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Having to read again after a proofreader
Thread poster: Lyne

Lyne
Local time: 17:20
English to French
Jul 16, 2004

Greetings you all !

First, I hope I am posting on the right forum

I need some opinions, advice, anything nearly, on what is happening to me at the moment.

3 months ago I was chosen for the translation of a video game (thanks Proz )

We were two french translators, working closely on this game, divided into many little files, and a huge last file.

Let me say I am not complaining at all about the job. The game itself is real fun to translate and the client is a joy to work with.

No, my problem is this : the last huge file was sent to a proofreader. And my client sent me back the "corrections".

The other translator and I read them and went ... red.
Here is why :
- Spelling mistakes were added by the proofreader.
- She changed the name of some items (which must match the names in the other files, or the game will not work properly or even the players will be lost)
- She totally changed the way of speaking and behaviour of the most important character (this game is a number 2, the hero is already known by the players), transforming a sort of riffraff who swears and makes sentences poorly built (I'm gonna get ya !) into a good-mannered boy (I am going to blablabla) and such.

-She changed the names of places, with no obvious reason.

- She transformed gaming terms into everyday terms.

- She changed the name of some characters.

- The list goes on and on.

I was bold enough to tell my client what I thought of the proofreading.

He told me to get in touch with the proofreader to get an agreement, which I did. Not too mildly, I'll admit, but quoting every type of mistake and asking for explanations on most of the changes.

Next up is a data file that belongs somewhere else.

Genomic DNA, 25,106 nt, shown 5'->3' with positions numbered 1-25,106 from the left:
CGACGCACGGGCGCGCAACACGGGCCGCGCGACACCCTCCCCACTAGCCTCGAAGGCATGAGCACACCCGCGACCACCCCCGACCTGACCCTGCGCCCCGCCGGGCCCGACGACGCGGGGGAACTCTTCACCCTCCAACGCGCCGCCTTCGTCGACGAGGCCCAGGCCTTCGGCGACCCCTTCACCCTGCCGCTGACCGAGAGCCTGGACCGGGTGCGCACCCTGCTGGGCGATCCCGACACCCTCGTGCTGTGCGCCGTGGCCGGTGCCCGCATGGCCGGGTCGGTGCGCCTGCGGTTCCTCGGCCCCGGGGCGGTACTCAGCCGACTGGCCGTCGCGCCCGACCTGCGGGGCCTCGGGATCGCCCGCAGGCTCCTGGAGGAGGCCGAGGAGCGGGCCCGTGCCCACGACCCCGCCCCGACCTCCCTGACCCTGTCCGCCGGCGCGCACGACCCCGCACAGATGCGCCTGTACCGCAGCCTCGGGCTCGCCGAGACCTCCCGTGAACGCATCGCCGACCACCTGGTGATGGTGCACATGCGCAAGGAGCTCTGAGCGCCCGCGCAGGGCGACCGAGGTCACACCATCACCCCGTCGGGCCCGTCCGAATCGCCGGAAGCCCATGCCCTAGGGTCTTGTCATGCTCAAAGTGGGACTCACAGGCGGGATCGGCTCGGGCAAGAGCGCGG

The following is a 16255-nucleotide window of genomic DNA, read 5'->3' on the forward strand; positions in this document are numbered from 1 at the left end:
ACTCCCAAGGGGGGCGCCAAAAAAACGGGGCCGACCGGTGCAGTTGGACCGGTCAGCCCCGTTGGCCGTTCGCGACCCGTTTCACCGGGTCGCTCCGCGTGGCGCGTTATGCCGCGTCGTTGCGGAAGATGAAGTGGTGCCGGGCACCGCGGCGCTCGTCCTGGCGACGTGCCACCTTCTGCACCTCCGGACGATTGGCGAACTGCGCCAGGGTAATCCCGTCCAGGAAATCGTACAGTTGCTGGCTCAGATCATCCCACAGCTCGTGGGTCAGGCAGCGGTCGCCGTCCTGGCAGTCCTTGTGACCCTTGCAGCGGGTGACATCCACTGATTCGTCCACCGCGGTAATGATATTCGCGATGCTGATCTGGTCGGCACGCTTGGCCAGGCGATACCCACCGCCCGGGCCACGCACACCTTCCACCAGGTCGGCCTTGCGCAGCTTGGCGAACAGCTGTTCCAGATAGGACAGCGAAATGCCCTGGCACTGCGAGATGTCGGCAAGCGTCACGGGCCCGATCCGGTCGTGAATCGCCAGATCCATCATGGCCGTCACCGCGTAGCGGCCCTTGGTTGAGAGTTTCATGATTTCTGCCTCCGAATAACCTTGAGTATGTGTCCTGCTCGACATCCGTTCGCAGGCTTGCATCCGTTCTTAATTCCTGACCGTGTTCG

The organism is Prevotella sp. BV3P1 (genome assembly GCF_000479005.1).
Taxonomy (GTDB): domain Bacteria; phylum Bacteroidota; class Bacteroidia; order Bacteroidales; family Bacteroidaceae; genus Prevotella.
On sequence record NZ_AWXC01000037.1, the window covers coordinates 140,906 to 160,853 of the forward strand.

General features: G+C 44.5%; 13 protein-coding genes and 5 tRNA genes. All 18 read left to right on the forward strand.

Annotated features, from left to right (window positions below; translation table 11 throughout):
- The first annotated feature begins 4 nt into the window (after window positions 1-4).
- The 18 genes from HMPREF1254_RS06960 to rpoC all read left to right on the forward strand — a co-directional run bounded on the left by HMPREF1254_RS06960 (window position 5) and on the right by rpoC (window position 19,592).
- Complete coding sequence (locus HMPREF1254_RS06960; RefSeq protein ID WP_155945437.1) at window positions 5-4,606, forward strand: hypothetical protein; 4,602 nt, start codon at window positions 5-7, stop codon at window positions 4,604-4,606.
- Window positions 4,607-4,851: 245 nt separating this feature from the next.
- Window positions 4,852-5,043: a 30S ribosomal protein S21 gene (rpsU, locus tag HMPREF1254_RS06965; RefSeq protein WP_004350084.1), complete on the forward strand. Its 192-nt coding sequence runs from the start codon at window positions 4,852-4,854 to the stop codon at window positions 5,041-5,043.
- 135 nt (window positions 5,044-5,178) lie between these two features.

Of course, there were some (few) spelling mistakes that she corrected, nothing to say about that.
But I was sort of sent to hell by the proofreader, who just told me she was doing her job and making her best to present her client with an acceptable translation.


My colleague tried a more diplomatic approach, with the same result.

What can we do ? Did that happen to you ?

The result of the proofreader is a text that cannot be used for the game, with spelling mistakes, a principal character that's not the same at all than in the first game, items changed everywhere, in brief, a work torn to pieces.

Thanks to all who will answer.

Lyne.


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Narasimhan Raghavan  Identity Verified
Local time: 21:50
English to Tamil
+ ...
Take the client into confidence Jul 16, 2004

After all it is the client who has to decide. Both of you can make the defects cropping up due to proofreading known to the client. If the client knows what is good for him, he will call for independent opinion. If need be the proof reader can be confronted in the client's presence.

Just write a cogent note listing all your points and ask the client to get point by point reply from the proofreader. One more thing. Do acknowledge the genuine mistakes pointed out by the proofreader. In that way your criticism of her will be found to be more objective.

Regards,
N.Raghavan


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Paul Lambert  Identity Verified
United States
Local time: 08:20
French to English
+ ...
What a mess! Jul 16, 2004

Hi Lyne,

I have to say that I am on your side. Surely, however, this is the responsibility of the agency with whom you are working? It was up to them to employ a proofreader who understands the complexity of translations for the video game industry, and the consistency which needs to be involved in this type of work.

I also find it strange that you were told to get in touch with the proofreader to 'sort things out' - surely, again, this is the responsiblity of the agency again?

Just stick to your guns - you have done all you can in informing the agency of the problems. Now, if their client complains to them when the game doesn't work as it should, you cannot be held responsible for this in any way.

Bon weekend...et bonne chance!!!

Paul


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xxxsarahl
Local time: 08:20
English to French
+ ...
Join the club! Jul 16, 2004